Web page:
When we think about what research looks like, we often imagine a researcher with a long list of questions. The research subject says little beyond answering these questions, keeping the focus of the conversation on what has already been defined as relevant. The researcher alone conducts a long and (presumably) complex analysis, emerging from this process with findings about those s/he researched. These findings are communicated in articles that structure real life according to a predefined template of what life looks like. The writing is laden with jargon, written by academics for academics, of whom, very few will ever read the paper, as publishing companies have restricted access to academic journals through exorbitant paywalls.
If many scholars have a problem with such inherent inequalities in academia (and there are many actually doing something about it such as this researcher establishing Sci-Hub, a ’pirate bay’ of science that provides access to millions of scientific articles free of charge), we can only imagine how those who our research applies to must experience this multifaceted process of exclusion.
For my own work as part of the ArtsEqual project, I feel like researching equality is not enough. I must do it. I am constantly challenged by things I read, and people I meet, to practice what I preach and ground my thoughts in the everyday, and make it matter.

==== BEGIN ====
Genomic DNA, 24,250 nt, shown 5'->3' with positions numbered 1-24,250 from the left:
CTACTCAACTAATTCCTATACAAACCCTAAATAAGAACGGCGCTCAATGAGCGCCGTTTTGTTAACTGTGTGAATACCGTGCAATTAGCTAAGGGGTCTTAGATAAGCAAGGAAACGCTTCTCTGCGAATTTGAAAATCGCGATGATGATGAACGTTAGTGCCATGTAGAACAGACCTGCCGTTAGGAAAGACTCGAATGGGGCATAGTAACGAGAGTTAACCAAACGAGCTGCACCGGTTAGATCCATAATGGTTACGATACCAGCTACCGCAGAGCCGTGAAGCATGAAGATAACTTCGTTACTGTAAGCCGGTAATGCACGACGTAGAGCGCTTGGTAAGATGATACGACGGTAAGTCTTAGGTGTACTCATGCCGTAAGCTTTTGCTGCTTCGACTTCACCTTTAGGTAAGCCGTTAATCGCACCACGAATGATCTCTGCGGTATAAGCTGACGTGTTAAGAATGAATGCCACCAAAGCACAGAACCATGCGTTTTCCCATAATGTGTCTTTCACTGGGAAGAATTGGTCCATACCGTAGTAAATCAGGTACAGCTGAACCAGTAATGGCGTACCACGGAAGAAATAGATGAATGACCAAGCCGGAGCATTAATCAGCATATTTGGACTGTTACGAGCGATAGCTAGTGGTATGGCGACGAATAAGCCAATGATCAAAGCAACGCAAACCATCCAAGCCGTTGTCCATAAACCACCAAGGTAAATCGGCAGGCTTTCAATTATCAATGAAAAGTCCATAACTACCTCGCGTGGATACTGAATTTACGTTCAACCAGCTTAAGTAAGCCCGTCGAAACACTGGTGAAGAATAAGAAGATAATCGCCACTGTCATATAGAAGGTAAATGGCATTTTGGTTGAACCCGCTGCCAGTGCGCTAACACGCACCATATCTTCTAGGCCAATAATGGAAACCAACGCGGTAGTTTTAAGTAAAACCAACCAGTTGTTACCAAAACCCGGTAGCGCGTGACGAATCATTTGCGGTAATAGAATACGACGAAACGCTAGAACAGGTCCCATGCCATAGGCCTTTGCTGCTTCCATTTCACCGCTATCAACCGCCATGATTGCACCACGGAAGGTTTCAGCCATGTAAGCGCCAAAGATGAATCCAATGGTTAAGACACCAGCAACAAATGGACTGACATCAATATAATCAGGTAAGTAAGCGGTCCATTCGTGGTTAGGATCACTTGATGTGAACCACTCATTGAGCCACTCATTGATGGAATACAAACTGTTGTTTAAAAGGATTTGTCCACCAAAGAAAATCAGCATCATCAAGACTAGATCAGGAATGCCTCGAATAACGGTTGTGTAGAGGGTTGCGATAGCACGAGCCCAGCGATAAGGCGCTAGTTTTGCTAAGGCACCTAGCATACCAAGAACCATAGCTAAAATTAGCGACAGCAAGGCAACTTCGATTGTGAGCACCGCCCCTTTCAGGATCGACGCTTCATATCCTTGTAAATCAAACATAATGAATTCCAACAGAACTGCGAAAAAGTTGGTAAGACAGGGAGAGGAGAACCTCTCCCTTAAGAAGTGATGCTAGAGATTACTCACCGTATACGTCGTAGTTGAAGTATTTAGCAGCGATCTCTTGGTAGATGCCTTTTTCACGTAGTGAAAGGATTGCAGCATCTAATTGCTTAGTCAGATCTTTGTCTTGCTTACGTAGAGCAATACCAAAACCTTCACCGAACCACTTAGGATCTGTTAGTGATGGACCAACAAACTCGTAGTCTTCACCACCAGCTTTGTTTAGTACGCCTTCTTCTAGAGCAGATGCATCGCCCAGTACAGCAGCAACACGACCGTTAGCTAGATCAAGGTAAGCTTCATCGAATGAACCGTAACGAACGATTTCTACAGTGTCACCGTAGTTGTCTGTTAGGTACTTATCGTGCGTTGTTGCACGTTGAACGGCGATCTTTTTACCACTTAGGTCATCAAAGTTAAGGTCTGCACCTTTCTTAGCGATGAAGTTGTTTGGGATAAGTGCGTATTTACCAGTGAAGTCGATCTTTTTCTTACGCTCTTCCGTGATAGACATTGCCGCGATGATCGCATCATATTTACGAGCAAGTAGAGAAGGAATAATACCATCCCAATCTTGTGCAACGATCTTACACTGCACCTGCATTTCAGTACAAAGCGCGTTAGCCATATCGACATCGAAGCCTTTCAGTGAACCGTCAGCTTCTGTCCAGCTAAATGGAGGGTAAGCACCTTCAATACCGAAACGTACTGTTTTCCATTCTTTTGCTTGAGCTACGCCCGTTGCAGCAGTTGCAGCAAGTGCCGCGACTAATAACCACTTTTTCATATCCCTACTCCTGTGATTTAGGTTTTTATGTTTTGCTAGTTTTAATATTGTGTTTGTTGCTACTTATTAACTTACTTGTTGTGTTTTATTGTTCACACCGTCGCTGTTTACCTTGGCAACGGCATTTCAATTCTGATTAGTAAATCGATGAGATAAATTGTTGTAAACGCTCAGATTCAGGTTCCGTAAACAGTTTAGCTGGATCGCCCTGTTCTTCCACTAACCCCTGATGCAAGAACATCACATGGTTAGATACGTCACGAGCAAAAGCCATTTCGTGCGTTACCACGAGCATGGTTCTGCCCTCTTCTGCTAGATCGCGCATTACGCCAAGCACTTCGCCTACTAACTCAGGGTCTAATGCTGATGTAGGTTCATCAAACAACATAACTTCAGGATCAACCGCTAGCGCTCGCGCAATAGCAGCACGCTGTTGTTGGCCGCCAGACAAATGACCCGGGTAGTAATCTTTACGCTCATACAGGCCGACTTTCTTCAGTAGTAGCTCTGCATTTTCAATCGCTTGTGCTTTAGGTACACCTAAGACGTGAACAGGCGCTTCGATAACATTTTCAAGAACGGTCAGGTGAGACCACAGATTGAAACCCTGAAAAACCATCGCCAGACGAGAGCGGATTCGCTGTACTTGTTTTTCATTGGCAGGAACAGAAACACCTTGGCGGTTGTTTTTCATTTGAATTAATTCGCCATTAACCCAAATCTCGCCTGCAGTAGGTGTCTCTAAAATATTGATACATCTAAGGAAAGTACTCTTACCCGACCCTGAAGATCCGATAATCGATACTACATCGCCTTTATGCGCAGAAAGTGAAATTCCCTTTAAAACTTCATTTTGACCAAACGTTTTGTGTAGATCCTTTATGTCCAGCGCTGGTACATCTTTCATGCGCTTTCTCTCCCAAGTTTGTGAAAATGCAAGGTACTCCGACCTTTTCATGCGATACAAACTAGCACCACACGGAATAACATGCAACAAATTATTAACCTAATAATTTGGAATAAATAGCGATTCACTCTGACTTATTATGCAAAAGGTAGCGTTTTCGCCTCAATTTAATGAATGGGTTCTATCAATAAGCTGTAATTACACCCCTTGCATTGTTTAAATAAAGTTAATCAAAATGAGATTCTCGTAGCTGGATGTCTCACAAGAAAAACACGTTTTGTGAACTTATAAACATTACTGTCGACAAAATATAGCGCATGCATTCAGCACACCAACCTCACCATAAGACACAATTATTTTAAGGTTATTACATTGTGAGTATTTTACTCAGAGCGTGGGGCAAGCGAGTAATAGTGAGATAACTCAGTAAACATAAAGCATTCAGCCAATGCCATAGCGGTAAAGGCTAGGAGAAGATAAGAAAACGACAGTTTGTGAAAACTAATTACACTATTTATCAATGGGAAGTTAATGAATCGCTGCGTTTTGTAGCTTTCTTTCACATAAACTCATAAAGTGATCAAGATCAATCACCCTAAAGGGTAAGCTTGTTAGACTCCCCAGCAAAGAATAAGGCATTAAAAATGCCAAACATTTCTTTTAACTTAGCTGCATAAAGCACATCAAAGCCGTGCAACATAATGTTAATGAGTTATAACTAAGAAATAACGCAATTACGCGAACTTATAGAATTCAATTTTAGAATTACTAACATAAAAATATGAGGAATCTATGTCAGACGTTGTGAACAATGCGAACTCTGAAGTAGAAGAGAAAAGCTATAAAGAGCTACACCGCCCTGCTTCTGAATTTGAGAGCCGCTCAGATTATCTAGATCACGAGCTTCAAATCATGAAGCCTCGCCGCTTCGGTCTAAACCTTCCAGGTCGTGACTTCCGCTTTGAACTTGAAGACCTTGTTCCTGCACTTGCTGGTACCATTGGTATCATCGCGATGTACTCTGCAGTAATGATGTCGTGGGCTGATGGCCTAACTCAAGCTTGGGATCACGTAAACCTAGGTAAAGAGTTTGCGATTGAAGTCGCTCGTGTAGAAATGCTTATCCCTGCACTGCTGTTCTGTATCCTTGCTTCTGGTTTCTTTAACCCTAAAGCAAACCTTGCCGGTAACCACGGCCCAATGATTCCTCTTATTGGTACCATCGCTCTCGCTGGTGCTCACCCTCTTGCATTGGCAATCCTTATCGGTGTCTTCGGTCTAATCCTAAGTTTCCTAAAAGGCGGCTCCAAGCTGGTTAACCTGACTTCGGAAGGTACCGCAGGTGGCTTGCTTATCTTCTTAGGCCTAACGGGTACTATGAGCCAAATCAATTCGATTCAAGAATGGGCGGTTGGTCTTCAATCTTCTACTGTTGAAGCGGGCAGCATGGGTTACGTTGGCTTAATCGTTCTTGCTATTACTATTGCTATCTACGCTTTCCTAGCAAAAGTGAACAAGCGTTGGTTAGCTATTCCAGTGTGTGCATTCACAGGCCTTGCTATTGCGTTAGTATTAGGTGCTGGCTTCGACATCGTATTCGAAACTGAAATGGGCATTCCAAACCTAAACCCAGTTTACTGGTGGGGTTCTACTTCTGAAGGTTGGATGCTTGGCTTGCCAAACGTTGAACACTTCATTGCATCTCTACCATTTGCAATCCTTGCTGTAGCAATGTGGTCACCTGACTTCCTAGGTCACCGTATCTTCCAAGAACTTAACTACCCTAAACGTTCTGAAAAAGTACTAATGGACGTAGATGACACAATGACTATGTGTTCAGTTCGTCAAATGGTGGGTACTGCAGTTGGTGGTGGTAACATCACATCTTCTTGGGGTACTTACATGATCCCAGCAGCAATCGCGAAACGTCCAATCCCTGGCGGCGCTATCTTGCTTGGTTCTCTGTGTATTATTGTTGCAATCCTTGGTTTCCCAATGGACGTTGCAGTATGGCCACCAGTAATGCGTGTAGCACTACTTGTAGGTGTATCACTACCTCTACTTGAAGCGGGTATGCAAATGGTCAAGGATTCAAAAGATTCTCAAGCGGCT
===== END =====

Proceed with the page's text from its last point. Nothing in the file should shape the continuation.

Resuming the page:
On the 8th and 9th February I met the other researchers with ArtsEqual and members of the international advisory board at the Sibelius Academy’s premises at Kallio-Kuninkala for our first intensive Research Sprint. I was one of a group of researchers invited to give a five minute presentation of my research plan, titled: Sámi Stories of (In)Equality and visions for a socially just basic arts education in Finland.
Two small printed strips of paper hover in my line of sight, just beyond my computer screen. They ask me two important questions: ’So what?’ ’Who cares?’ In this work, these questions also challenge me to take equality seriously – and do equality from the inside out.
By grounding this study in storied experiences of equality, I interrogate assumptions of what research is, or what it does, and also the basic assumptions of what equality is, for who, and when.
I have not started interviewing people as part of this study yet, and I expect that these research plans will change as I continue to work together with the Sámi researchers, educators and artists that I meet. I hope that through these changes, these plans, and my research as a whole will constantly work towards being more accurate, more responsible, more relevant, more ethical. More equal. My work with ArtsEqual is not about Sámi communities in Finland. It is for them.
Laes, T. & Kallio, A.A. (2016). A beautiful cacophony: A call for ruptures to our ’democratic’ music education. Finnish Journal of Music Education, 18(2), pp. 80-83 [available open access in 2017].
Kallio, A.A. (2015). Navigating (un)popular music in the classroom: Censure and censorship in an inclusive, democratic music education. Sibelius Academy of the University of the Arts Helsinki. Studia Musica 65. *
ArtsEqual tutkii, kuinka taide voi lisätä tasa-arvoa ja hyvinvointia ja miten se voisi olla kaikille kuuluva peruspalvelu. Mutta mitä kaikkea se tarkoittaa käytännössä? Tässä blogissa näytetään, mistä kaikesta ArtsEqual rakentuu.
ArtsEqual studies how art can increase equality and well-being, and how it could be a public service that belongs to all. But what kind of things does this mean in practice? This blog describes what ArtsEqual is all about.